On paper, Men of a Certain Age looks like a recipe for a navel-gazing disaster: Ray Romano, playing with house money from nine syndicated seasons of hit middlebrow sitcom Everybody Loves Raymond, co-creates and stars in a midlife crisis dramedy on standard cable. Contrary to the laws of television vanity projects, Romano instead delivers a fairly nuanced character study of three friends in their 40s.
Romano plays Joe, a recently separated businessman who owns a party supply store and struggles with a gambling addiction that may or may not have wrecked his marriage. Romano, wisely, has not strayed too far from his acting comfort zone; utilizing his hangdog face and nasal voice, he’s essentially Ray Barone with a few more tics and a little more sadness. Romano was also smart enough not to cast himself as the sole lead in the show; he shares that duty with television veterans Andre Braugher and Scott Bakula, playing college friends of Joe’s, each with their own middle-aged malaise.
Bakula plays Terry, a washed-up actor and committed bachelor who still frosts the tips of his hair at the age of 49. He has to temp at an office to pay his bills, but his semi-celebrity status still lets him off of the majority of hooks. The other friend is Owen (Braugher), a mediocre car salesman with young kids, a heavy-duty mortgage, and a looming diabetic health crisis. His is the strongest performance in the show, playing a man who’s trying to figure out how much unhappiness he can endure to guarantee himself an okay life.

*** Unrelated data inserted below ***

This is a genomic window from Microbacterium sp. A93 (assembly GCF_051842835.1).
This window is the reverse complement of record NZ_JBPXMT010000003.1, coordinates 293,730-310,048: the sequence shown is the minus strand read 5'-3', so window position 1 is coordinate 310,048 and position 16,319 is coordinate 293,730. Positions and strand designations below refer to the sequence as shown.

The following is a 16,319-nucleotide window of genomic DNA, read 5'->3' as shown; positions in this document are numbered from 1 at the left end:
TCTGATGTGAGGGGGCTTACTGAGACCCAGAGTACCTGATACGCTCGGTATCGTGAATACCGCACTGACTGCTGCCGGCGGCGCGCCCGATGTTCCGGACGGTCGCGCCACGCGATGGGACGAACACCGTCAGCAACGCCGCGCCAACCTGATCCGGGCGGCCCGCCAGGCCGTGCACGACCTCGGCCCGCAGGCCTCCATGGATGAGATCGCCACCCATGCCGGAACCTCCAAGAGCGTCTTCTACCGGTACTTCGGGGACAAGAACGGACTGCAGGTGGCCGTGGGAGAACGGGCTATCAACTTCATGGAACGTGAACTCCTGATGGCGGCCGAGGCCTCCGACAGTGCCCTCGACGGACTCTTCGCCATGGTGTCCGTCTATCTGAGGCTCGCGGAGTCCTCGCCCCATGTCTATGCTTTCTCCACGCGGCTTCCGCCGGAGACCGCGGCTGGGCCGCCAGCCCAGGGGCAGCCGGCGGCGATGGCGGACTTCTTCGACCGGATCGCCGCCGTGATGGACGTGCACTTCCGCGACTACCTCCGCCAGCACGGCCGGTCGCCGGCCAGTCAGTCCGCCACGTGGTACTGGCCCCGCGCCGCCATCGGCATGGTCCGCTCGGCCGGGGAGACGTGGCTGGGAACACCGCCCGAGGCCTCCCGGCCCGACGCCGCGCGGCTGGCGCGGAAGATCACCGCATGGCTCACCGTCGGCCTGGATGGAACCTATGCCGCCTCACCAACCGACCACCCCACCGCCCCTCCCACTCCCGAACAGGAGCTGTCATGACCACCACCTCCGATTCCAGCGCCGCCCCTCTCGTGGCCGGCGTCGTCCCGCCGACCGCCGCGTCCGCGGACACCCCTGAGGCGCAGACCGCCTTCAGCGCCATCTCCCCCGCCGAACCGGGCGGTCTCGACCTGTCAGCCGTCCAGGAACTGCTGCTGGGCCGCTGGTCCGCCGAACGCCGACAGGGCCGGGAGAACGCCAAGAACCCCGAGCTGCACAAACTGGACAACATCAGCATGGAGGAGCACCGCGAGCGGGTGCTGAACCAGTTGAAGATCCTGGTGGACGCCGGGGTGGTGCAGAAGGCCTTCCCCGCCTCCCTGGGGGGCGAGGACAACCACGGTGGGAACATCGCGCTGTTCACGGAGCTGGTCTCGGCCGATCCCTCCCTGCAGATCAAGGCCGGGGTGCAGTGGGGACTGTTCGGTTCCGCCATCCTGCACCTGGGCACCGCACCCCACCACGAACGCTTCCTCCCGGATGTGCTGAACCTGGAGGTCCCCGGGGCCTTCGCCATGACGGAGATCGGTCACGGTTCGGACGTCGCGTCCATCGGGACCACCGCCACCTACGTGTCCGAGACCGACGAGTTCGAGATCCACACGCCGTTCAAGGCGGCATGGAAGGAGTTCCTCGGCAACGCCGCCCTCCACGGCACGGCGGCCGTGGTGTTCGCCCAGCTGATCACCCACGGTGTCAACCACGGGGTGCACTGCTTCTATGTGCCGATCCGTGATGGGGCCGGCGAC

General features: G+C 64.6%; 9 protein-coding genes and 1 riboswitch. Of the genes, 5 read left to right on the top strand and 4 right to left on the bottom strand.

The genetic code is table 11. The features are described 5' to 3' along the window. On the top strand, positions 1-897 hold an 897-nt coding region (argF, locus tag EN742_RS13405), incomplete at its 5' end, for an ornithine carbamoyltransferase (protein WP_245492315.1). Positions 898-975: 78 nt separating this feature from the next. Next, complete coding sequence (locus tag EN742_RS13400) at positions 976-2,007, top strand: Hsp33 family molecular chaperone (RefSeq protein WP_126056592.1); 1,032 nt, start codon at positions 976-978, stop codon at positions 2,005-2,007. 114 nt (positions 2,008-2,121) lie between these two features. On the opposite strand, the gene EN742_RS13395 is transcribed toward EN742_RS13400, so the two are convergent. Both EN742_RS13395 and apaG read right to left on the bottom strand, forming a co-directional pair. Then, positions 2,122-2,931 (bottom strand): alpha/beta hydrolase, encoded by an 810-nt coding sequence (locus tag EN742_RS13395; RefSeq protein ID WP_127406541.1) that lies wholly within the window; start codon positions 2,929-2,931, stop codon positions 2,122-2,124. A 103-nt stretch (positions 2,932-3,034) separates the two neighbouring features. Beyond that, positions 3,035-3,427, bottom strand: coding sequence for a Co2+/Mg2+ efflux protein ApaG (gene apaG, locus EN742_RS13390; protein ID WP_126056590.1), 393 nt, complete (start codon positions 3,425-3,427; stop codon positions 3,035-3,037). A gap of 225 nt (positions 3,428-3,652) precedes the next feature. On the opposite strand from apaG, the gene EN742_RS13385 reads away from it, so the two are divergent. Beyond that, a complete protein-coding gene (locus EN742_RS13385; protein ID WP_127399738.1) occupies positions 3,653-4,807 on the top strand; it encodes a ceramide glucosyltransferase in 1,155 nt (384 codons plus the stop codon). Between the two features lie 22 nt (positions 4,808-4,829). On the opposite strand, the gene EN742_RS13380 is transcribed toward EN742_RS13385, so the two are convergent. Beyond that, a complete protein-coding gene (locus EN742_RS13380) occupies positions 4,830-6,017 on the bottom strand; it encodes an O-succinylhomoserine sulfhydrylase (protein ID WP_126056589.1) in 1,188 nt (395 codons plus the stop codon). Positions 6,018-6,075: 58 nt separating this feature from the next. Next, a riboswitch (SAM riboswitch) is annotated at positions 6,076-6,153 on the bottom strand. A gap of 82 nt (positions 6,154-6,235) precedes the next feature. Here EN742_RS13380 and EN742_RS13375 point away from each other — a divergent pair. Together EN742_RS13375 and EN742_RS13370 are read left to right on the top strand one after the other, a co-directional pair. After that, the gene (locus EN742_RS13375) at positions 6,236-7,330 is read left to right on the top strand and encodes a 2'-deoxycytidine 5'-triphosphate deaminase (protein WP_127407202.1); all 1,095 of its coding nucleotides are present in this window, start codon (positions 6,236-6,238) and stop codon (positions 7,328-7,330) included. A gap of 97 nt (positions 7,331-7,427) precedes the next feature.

Of the first few episodes, the pilot is by far the weakest. It works up a sweat in its attempts to quickly sketch its characters and hammer home its themes. The men talk too readily about their own astonishment at growing old instead of talking about what real middle-aged men talk about: wives, kids, jobs, sports. But the show develops a groove in the second and third episodes. There are still some forced situations (Joe gets hit on by a drunk businesswoman and panics) and forced dialogue (the friends compare the number of medicinal creams they each use), but there are also more throwaway scenes with shoot-the-shit dialogue that do more to flesh out the men’s lives than anything in the overwritten pilot.
The best scene of the early episodes involves the three men watching a blowout basketball game; Joe is slightly too interested and Terry and Owen realize that he’s bet on it. They call him out, but the scene never boils over into melodrama; Terry and Owen are content to ride him on the issue and then let it go. The friendship between the three men is both the show’s strength and a potential weakness. As Certain Age flirts with honestly portraying the bleakness of modern American life, it strains to credibly justify how three stretched-thin middle-class males would find time for daily morning hikes and communal lunches. It’s a little too comfy for a show that would benefit from placing its characters in increasingly uncomfortable situations. It’s admirable to portray men who are barely treading water; it would be daring to let one of those men sink.